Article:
Sarah Palin says the Obama administration wants to ban kids from working on family farms. In a Facebook post Wednesday she charges that the Department of Labor is working on regulations that would stop children from doing agricultural chores that teach hard work and help feed America.
“This is more overreach of the federal government with many negative overtones,” the ex-Alaska governor writes.
Is she right? Are before-school milkings, after-school stall mucking, and summertime hay-bale hauling at risk?
Weeellll, it would have been better if Ms. Palin had gone to the source material before putting this up. Maybe.
It is true that the Labor Department is working up new regulations bearing on under-age-16 agricultural work. It has been working on them for some years now, with lots of input from farm groups, which are very much worried about that ending-farm-chores thing. So in that sense Palin is resounding a previously rung alarm.
However, “the proposed regulations would not apply to children working on farms owned by their parents”, says the Labor Department press release from last August announcing publication of the proposed law revisions in the Federal Register.
Palin says in her Facebook post that the new regs “would prevent children from working on our own family farms.” This would not appear to be correct, unless there is some definition of "family farm" we nonfarm workers aren't familiar with.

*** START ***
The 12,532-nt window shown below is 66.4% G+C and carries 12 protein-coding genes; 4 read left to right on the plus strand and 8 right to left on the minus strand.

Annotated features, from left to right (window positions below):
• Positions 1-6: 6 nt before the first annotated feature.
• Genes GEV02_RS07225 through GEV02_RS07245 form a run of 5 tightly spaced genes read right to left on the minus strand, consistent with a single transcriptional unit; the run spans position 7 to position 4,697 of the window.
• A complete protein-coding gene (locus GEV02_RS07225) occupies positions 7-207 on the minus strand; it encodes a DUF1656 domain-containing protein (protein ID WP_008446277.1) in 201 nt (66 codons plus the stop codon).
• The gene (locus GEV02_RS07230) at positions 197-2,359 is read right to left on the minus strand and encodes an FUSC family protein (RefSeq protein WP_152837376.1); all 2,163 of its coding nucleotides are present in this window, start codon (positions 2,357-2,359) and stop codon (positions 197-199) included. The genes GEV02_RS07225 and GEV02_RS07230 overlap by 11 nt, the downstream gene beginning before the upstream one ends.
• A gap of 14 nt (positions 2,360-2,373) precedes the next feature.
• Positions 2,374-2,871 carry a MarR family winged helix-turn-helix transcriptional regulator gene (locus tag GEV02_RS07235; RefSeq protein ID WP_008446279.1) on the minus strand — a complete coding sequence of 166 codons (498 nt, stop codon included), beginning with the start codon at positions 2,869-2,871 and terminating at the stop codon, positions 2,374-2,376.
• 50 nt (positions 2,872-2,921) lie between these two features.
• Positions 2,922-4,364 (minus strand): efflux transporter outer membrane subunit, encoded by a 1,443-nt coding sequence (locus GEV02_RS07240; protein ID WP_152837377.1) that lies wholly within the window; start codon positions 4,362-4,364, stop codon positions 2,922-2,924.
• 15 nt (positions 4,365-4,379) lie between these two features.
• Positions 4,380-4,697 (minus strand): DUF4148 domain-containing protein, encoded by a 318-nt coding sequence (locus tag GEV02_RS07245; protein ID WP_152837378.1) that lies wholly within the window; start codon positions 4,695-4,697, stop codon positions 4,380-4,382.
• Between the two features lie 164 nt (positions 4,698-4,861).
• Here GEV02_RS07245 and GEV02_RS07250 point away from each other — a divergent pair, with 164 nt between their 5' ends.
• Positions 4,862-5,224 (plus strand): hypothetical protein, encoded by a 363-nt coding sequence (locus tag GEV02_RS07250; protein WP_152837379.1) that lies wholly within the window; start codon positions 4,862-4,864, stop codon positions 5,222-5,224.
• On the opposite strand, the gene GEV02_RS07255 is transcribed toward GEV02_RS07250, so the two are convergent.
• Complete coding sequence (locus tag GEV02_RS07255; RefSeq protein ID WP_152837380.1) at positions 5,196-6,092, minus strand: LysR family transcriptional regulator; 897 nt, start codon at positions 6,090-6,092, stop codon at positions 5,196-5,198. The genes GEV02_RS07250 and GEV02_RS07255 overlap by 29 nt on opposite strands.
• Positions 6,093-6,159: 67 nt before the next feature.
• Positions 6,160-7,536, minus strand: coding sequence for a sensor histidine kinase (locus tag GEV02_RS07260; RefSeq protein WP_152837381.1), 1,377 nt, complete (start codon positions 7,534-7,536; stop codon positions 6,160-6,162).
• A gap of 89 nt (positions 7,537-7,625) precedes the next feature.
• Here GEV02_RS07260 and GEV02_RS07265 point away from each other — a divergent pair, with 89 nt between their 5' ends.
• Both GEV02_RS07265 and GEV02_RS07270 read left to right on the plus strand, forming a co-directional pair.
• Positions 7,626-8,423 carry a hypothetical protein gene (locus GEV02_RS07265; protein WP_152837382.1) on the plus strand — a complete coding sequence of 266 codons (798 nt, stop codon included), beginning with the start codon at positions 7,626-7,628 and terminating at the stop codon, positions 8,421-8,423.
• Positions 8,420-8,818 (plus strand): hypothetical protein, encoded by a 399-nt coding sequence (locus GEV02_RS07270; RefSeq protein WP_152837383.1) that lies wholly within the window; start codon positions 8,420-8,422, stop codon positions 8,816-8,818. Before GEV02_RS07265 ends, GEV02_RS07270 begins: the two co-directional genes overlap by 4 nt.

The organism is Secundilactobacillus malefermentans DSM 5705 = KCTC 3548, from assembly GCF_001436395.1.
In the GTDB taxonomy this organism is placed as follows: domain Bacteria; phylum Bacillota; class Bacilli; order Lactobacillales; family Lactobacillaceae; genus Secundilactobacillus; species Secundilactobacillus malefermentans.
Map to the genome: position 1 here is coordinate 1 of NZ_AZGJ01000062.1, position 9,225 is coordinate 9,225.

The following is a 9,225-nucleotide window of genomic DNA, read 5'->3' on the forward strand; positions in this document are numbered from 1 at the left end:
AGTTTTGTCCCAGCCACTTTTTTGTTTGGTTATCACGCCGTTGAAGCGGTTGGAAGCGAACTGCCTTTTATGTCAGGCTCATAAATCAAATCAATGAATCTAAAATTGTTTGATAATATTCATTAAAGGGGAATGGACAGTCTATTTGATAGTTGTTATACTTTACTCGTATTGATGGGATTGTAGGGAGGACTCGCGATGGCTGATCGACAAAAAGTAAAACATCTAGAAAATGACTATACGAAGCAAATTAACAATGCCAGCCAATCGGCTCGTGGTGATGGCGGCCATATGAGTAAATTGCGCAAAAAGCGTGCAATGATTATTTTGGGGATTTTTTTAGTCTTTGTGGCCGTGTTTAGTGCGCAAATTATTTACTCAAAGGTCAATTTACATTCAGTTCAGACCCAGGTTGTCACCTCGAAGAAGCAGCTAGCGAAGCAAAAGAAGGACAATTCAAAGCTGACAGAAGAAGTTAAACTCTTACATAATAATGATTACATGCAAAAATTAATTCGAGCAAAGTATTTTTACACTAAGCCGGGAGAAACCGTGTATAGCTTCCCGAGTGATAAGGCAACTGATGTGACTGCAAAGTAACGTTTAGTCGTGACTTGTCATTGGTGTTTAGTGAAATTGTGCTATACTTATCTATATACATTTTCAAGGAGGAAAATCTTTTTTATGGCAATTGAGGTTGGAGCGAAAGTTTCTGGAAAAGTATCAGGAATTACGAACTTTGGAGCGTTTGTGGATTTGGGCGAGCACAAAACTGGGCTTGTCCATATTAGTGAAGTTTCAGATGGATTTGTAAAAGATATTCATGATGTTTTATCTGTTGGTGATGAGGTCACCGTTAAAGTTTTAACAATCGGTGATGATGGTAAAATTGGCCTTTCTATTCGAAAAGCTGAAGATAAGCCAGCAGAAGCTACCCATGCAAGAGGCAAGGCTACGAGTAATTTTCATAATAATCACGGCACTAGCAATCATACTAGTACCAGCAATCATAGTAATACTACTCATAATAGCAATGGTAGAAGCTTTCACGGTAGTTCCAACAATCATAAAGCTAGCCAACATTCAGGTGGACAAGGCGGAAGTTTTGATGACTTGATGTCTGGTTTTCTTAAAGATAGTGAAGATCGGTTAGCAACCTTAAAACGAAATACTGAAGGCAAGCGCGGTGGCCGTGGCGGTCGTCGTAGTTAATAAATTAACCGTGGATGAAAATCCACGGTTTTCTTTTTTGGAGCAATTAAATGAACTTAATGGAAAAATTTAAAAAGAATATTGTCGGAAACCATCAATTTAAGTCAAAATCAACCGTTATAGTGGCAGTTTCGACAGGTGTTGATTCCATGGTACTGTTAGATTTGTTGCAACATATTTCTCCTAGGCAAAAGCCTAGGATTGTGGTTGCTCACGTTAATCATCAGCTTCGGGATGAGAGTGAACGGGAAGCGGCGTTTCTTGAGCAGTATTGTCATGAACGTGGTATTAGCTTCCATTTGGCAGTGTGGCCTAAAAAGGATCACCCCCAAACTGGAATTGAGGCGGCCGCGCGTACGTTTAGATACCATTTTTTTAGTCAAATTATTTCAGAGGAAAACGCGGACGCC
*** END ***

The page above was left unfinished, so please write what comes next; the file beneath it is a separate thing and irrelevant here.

What the regulations would do, according to the Labor Department, is update the list of farm jobs that children under age 16 cannot be hired to do by nonfamily farms. Among the new tasks on the list: pesticide handling, timber operations, and work around manure pits and storage bins. Farm workers under 16 would no longer be able to cultivate, harvest, or cure tobacco, either.
Agricultural work accounts for 75 percent of the job-related fatalities for workers under 16, notes the Labor Department.
“Children employed in agriculture are some of the most vulnerable workers in America,” said Secretary of Labor Hilda Solis last August.
Many farm-state lawmakers still believe the rules go too far. Sen. Jerry Moran (R) of Kansas earlier this month published an opinion piece on Politico that questioned whether those who drew up the regulations knew much about agriculture, and charged that the Labor Department originally had wanted to narrow the parental farm exemption.
“The future of agriculture, and our individual rights, depends on stopping this vast overreach of executive authority,” wrote Senator Moran.